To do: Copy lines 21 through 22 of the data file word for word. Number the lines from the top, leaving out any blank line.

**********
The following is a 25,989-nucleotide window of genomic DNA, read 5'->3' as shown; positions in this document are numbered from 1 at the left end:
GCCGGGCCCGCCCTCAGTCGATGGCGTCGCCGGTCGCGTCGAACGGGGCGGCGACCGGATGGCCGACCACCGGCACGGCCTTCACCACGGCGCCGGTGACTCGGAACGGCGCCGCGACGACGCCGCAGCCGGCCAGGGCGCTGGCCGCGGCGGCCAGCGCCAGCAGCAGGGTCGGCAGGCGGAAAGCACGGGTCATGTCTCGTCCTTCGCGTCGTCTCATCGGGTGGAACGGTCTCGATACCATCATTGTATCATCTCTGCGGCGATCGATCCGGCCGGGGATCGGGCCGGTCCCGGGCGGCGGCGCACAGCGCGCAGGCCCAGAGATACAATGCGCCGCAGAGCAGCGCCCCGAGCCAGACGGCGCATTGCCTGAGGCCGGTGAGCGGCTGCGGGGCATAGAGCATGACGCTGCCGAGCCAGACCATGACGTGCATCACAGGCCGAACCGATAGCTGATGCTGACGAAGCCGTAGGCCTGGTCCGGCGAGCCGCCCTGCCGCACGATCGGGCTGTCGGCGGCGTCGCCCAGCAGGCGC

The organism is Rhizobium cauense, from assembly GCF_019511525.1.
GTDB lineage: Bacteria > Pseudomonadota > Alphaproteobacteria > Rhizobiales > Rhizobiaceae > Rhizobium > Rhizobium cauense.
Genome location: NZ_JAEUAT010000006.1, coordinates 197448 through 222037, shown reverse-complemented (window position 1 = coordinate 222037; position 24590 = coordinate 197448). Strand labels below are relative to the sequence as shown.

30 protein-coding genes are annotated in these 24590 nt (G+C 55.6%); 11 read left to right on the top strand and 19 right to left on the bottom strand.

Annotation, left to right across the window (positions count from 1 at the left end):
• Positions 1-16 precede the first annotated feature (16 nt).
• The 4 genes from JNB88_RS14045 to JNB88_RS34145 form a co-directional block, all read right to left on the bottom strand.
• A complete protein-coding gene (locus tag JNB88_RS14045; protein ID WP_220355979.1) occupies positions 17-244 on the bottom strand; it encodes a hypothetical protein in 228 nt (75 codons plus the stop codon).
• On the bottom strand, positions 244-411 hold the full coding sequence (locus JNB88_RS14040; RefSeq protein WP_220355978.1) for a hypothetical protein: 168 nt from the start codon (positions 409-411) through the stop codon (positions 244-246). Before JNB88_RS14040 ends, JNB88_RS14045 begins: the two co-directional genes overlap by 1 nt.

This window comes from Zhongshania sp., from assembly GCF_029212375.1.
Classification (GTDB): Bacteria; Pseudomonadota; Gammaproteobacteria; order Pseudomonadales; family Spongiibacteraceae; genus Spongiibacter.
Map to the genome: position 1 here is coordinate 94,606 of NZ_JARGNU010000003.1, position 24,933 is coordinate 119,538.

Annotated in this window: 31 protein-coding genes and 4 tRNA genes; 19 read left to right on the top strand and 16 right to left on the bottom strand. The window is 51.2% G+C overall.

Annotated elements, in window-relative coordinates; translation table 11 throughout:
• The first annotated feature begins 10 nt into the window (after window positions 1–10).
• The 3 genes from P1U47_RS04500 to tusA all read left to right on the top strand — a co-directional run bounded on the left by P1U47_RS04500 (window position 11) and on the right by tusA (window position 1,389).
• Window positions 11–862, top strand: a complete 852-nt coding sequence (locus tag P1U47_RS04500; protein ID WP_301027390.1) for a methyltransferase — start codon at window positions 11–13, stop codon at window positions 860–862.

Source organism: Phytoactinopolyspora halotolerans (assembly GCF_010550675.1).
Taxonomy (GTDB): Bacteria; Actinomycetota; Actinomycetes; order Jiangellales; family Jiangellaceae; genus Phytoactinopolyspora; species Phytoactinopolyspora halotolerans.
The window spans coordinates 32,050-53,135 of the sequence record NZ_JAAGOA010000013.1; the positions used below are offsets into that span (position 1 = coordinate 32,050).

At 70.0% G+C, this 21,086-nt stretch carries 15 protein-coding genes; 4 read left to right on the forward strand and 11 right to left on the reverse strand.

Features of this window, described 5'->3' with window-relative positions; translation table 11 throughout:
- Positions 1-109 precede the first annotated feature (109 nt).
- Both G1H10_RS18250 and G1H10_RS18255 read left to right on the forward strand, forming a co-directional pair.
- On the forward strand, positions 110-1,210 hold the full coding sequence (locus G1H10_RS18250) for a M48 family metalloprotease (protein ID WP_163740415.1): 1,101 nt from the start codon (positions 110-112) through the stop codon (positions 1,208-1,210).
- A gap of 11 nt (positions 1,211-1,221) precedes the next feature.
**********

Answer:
Taxonomy (GTDB): Bacteria; Actinomycetota; Actinomycetes; order Jiangellales; family Jiangellaceae; genus Phytoactinopolyspora; species Phytoactinopolyspora halotolerans.
The window spans coordinates 32,050-53,135 of the sequence record NZ_JAAGOA010000013.1; the positions used below are offsets into that span (position 1 = coordinate 32,050).